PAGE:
Mechanical Refrigeration

Appears in
Oxford Companion to Sugar and Sweets

By Darra Goldstein

Published 2015

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The first known method of mechanical refrigeration was demonstrated in 1756 by William Cullen, a surgeon and chemist at Edinburgh University. In 1842 John Gorrie designed a system to refrigerate water to produce ice, but it was a commercial failure. Six years later, Alexander Twining initiated commercial refrigeration in the United States, and by 1856 mechanical refrigeration had developed into an industry.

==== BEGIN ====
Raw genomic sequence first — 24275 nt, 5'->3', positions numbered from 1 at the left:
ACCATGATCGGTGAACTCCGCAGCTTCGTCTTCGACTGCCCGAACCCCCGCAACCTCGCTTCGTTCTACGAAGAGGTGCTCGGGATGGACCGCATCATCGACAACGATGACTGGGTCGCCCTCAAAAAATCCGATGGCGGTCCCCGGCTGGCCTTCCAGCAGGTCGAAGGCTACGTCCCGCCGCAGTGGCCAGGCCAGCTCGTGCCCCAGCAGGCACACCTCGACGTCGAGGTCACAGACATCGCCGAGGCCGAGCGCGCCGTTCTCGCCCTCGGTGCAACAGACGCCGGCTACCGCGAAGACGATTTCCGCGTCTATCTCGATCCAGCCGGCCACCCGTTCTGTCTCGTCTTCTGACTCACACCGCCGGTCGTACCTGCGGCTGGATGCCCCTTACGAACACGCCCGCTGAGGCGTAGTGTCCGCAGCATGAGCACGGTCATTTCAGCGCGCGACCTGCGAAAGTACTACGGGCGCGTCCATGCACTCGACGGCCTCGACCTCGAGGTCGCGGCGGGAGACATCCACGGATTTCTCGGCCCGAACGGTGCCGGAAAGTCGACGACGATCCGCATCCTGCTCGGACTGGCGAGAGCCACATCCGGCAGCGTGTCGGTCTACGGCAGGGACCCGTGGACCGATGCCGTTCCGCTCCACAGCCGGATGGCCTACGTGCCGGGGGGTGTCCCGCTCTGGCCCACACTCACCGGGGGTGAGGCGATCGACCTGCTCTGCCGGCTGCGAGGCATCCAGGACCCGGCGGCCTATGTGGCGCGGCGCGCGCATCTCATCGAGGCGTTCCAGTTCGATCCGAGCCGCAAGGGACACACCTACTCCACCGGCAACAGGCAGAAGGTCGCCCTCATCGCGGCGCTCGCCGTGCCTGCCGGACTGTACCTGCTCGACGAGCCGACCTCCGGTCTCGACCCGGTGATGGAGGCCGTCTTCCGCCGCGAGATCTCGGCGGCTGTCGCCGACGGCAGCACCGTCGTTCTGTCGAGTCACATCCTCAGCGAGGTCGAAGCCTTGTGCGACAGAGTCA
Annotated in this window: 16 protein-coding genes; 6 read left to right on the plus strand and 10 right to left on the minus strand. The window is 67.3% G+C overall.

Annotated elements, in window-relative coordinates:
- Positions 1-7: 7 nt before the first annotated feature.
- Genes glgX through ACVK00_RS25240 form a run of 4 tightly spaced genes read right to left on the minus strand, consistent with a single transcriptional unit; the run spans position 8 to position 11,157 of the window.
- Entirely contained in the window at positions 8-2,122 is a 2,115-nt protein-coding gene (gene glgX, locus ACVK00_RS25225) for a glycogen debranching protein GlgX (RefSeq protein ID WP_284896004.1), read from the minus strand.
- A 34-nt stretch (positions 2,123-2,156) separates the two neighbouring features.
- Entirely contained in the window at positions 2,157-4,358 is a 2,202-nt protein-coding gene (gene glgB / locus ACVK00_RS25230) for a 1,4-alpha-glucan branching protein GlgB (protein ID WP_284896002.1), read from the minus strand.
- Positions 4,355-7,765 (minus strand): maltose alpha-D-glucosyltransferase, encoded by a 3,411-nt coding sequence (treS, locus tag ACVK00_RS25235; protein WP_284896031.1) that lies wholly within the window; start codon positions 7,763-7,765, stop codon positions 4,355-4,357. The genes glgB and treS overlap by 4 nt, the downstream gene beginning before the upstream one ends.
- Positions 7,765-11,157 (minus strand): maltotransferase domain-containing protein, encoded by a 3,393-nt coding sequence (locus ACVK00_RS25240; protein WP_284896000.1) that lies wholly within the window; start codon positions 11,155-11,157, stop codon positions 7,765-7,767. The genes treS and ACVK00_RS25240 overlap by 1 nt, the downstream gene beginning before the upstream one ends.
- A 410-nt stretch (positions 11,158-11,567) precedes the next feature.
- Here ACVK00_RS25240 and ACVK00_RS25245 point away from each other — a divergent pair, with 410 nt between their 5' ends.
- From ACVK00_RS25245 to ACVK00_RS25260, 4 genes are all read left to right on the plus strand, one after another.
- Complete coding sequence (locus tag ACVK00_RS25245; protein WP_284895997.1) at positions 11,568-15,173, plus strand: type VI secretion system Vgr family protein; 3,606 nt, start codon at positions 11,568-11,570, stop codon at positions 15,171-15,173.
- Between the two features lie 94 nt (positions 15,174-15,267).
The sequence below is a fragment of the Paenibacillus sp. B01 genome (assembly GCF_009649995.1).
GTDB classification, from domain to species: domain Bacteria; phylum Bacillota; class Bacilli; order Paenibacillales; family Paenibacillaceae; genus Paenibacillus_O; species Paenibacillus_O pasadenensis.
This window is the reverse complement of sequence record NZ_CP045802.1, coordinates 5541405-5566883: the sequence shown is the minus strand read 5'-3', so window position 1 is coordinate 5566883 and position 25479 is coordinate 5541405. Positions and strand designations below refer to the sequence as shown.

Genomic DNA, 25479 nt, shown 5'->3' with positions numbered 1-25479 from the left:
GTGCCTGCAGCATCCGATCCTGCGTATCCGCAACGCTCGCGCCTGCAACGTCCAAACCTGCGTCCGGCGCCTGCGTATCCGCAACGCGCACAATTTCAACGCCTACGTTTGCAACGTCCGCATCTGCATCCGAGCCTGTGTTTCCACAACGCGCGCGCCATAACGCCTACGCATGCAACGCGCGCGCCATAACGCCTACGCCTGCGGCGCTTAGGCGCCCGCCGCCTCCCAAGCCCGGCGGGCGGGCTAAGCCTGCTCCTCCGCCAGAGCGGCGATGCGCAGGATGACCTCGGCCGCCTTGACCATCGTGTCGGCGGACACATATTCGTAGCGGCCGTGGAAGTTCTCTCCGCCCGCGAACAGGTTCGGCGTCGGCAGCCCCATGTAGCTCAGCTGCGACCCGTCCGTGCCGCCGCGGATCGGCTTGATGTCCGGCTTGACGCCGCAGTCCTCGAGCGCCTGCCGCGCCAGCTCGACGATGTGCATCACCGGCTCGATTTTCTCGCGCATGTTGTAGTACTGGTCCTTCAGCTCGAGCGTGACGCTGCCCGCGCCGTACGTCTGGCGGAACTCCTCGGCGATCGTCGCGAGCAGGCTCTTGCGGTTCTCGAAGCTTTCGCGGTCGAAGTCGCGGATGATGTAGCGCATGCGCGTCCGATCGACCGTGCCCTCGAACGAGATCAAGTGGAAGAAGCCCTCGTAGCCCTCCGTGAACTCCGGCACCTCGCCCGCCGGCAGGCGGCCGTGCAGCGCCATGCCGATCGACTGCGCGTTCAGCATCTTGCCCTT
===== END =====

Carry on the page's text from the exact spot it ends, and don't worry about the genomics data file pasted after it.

Though refrigerated railroad cars using a mixture of salt and ice were introduced in the United States in the 1840s, it was not until the 1860s that mechanical refrigeration came into use on the railroads. In the mid-twentieth century, refrigerated trucks became commonplace on the roads. Mechanical refrigeration meant that meat and perishable foods could be shipped, frozen, to Europe and North America from Australia, New Zealand, or Argentina, and still arrive frozen and in good condition. Professional confectioners were early adopters of this method, especially the Sara Lee Company in the United States, which revolutionized the process in the 1950s. See sara lee. The new equipment enabled bakeries to broaden their offerings with a wider selection of ice creams and cakes iced with buttercream.